Safety Obi Melifonwu & Wide Receiver Amari Cooper
The Oakland Raiders made a plethora of offseason moves this year, which in turn resulted in a large amount of excitement, buzz, and speculation. The Silver and Black's offense ranked sixth overall at the conclusion of the 2016 regular season, as well as sixth in rushing yards per game. While the team lost running back Latavius Murray in free agency, the team gained one of the premier veteran backs in the league, acquiring Marshawn Lynch via trade from the Seattle Seahawks.
The move sparked a flurry of debates across the NFL spectrum, and has caused several people to wonder who they're most excited to see from the Raiders this fall. This got me thinking about who I'll be observing as the team takes the field during training camp this year.
Here's a look at six players I'll have my eye on in a couple weeks once the team reports to Napa:
Running Back Marshawn Lynch
No surprise here.
When "Beast Mode" gets going with a full head of steam down-field, he's a locomotive of destruction, and difficult for defenders to take down. Off the field, Lynch has provided a hype train that people from across the league have been hopping on. After retiring at the end of the 2015 season, many felt robbed of Lynch's talent, assuming he still had more left in the tank.
Now, a year removed from the last time he hit the field, the question is if Lynch can return to Pro Bowl form. Judging from his participation in Mini-Camp and OTAs [Organized Team Activities], I believe he can. When training camp commences, it's safe to say I'll be keeping my eyes on the Raiders backfield.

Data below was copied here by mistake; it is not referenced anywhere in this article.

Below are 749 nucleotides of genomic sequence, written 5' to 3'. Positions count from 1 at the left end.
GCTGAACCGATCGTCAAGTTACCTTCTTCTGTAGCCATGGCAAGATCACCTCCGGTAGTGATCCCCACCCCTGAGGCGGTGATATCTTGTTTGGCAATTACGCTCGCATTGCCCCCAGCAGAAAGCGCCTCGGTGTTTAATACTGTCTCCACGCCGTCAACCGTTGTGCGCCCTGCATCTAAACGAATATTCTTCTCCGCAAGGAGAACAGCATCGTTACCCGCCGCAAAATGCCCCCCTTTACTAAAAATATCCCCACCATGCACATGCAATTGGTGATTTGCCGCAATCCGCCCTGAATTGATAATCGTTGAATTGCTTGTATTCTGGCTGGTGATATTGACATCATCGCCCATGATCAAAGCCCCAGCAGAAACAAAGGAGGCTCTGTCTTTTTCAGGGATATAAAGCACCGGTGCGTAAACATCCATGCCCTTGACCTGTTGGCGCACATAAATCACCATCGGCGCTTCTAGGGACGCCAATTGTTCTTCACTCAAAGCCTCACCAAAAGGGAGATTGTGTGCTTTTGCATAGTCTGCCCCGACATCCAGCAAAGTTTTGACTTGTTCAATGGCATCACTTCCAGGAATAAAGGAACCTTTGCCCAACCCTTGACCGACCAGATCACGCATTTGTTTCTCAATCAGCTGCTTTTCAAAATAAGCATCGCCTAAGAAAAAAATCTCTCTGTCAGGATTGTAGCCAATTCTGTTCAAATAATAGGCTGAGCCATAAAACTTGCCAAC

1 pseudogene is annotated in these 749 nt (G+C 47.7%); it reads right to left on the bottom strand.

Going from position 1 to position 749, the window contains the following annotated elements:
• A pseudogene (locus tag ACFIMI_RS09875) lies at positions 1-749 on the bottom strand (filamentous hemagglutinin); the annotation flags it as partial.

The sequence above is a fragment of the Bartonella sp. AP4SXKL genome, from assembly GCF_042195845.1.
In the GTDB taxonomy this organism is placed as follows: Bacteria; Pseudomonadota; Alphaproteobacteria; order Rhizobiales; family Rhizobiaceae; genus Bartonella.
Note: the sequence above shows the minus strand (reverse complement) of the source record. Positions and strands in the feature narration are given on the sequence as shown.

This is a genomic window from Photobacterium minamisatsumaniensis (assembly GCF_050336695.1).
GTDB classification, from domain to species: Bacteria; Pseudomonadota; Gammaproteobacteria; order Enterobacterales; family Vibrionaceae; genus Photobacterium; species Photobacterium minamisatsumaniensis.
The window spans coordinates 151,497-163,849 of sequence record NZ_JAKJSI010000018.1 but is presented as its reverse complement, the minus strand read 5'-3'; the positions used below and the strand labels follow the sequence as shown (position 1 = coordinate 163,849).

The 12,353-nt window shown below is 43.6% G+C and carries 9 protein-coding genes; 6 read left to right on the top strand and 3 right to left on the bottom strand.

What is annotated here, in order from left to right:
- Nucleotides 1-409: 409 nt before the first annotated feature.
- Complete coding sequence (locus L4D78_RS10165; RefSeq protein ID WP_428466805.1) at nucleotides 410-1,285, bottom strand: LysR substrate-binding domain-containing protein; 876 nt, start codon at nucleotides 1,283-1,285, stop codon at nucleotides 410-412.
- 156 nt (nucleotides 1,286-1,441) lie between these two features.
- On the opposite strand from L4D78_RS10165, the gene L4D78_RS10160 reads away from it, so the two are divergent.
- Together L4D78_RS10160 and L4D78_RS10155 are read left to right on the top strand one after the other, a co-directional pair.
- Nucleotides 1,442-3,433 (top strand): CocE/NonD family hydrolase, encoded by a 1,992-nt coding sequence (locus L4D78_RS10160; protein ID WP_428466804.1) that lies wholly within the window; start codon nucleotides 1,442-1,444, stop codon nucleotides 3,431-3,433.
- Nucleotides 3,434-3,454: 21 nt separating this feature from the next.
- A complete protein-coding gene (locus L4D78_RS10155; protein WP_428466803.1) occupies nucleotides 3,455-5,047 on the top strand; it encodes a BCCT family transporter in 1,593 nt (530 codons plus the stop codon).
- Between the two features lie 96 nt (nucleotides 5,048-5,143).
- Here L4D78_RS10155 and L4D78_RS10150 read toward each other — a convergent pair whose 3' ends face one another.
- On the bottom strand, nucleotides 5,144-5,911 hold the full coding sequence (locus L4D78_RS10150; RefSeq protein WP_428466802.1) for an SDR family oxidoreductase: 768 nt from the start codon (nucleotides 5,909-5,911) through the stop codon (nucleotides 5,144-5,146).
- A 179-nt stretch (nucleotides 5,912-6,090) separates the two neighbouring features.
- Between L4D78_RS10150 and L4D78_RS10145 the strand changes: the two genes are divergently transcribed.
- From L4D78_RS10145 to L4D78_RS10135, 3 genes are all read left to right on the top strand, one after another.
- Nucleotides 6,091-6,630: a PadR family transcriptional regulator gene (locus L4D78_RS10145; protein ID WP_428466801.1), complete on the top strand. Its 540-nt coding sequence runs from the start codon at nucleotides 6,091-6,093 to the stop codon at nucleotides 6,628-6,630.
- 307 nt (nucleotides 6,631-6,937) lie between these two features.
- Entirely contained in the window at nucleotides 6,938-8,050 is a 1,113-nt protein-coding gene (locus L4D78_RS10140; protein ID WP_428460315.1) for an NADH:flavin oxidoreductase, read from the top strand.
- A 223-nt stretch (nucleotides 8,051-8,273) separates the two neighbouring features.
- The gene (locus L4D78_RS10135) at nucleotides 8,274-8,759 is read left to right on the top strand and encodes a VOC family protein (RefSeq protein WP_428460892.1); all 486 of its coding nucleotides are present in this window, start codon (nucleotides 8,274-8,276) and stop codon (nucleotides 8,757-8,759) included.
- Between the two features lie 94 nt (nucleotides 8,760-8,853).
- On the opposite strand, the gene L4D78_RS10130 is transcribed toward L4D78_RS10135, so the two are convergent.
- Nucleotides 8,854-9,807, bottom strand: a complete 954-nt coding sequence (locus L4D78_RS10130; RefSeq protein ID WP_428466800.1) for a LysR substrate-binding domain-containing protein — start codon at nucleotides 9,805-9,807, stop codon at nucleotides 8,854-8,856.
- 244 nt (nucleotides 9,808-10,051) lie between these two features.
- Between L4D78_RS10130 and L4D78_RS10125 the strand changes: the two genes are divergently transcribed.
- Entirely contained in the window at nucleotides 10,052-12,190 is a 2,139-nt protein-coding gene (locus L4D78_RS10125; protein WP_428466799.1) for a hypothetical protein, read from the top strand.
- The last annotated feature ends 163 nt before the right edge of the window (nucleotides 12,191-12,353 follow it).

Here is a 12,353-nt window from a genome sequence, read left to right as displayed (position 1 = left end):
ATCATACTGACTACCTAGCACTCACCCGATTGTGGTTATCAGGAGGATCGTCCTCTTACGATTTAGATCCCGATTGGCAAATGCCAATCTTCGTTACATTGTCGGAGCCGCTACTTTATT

Safety Obi Melifonwu
By now I'm guessing you've heard all the corny Star Wars puns, and jokes regarding rookie Obi Melifonwu, but I'm hoping you've heard more about his outstanding performance at the 2017 NFL Scouting Combine.
If not, here's a quick recap; the former University of Connecticut Huskie opened eyes during the combine, breaking all sorts of records along the way. Among his group, Melifonwu was the top performer in the 40-yard dash (4.4 seconds), vertical jump (44 inches), and broad jump (141 inches).
At 6'4", 224 pounds, the 23-year-old from London boasts a unique combination of size, strength, and raw athletic ability. One position the Raiders had a hard time defending last season was tight end, and it's possible Melifonwu could help with that. I'll be eager to see him suit up in pads for the first time come camp, and see how his skill set translates to the pro level.
Quarterback Derek Carr
As the Raiders signal-caller entered his third season a year ago, many pondered if the former Fresno State quarterback could take the next step, in his professional development.
Well, after compiling 3,937 passing yards, 28 touchdowns, leading seven game-winning drives, completing 63.8 percent of his passes, being looked at as a serious MVP-candidate, earning a Pro Bowl selection, and helping the team return to the post-season for the first time in 14 years last season, I think it's fair to say Carr answered the questions of several analysts.
While Carr helped the team reach the playoffs, he was unable to play due to a broken fibula suffered in Week 16 against the Indianapolis Colts. Number 4's injury has been healed for some time now, and he's participated in team activities, but I'm anxious to see how he looks when things get ramped up during camp. Also, I'm excited to see the dynamic between Lynch and Carr grow as they continue working together.